Going to the Bad by Nora McFarland
Do you remember the scene where the heroine is being strangled and desperately reaches behind her and her fingers fight for a grip on. . ? There are as many deus ex machina objects to pick up in self-defence as there are things lying around in the clutter we call our homes. In equally believable scenes, there prove to be no convenient staplers or emery boards to hand, but there’s a pet pirana who loyally jumps out of the fish tank and bites off the killer’s ear before suffocating in heroic glory on the floor. In one notable book, we’re routinely shown a Vietnamese pot-bellied pig wandering vacantly around the home only to have it lumber into life and sink its teeth savagely into the leg of the killer. The pig was actually hoping for the throat but was finding it difficult to raise itself off the ground. Well, all these clichés have been thrown into the dustbin of history by Nora McFarland who, in the third outing for Lilly Hawkins called Going to the Bad (Touchstone, 2012) manages to defy expectation with a completely unexpected and so hilarious masterstroke to rescue her heroine at a critical moment. It’s a moment to treasure.
At this point, I’m forced to admit actually laughing out loud twice while reading this book. This is, you understand, an “event” occurring with the same frequency of the Passion Play at Oberammergau. But watching the careful orchestration of the first set piece so neatly place all the elements and then bring them altogether at just the right moment and in just the right order, how can we not celebrate the style, artistry and wit of the author to make such a thing possible on the page. If copies were available, this would become the most viewed video of all time on YouTube. But, lacking all the context, it would only make us smile. Only when you come to appreciate exactly what had to go wrong for all this to happen, can you appreciate the full humour. Indeed, the final line to perfect the joke only comes very close to the end of the book when we discover why one of the key people was not present.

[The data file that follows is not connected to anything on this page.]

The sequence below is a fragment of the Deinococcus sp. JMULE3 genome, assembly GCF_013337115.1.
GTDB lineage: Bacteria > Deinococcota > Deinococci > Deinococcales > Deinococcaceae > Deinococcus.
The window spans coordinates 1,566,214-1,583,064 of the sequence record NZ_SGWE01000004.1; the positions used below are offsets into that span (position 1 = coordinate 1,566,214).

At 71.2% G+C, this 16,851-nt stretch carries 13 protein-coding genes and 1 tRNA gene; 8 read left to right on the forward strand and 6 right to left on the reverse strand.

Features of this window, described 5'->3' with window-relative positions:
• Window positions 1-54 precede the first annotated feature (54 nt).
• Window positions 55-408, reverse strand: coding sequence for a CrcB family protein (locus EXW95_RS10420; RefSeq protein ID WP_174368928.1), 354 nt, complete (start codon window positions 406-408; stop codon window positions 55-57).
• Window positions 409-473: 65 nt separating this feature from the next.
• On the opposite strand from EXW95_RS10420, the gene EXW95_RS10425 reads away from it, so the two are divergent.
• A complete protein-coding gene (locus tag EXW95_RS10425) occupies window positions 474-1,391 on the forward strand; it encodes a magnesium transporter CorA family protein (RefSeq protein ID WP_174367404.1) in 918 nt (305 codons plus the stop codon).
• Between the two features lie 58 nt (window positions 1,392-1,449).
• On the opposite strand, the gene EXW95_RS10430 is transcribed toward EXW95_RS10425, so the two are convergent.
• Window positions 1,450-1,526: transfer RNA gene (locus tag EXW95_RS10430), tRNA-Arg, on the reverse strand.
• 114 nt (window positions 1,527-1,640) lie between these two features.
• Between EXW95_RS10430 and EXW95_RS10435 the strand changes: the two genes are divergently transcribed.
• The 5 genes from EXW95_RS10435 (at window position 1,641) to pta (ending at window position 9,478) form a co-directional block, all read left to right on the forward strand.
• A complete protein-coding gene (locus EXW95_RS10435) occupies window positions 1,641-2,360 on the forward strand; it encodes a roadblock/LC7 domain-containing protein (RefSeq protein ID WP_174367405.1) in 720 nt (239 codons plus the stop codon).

So far, this might strike you as a rather odd way to describe a mystery yet, for once I agree with the marketing hype that not only is this a fun read, but it’s also a smart thriller. It may not be wholly credible as our heroine blunders around the landscape in thick fog but, by the time we get this far into the book, it ceases to matter whether the degree of realism is high or low. After a slightly slow start with characters being introduced and memories jogged as to what went on in the previous two books in the series, we’re allowed to slide down an increasingly slippery slope into a major one-person expedition to find the truth of it all. Indeed, it becomes the ultimate quest. Can she get to the source of the Nile, catch the killer, reveal what her uncle was actually doing when younger, recover the missing medals, bring down the drug dealers and save the relationship with the man she loves in the twenty-four hours starting on Christmas Eve and ending when the turkey should be ready to come out of the oven? Well, apart from the Nile (Henry Morton Stanley beat her to it), she nails all the rest and may have found the ultimate Christmas present (or two) depending on how you view new relationships.
When you put all this together, I glad I found Nora McFarland. Going to the Bad is one of the best mysteries or thrillers of the year so far.
A copy of this book was sent to me for review.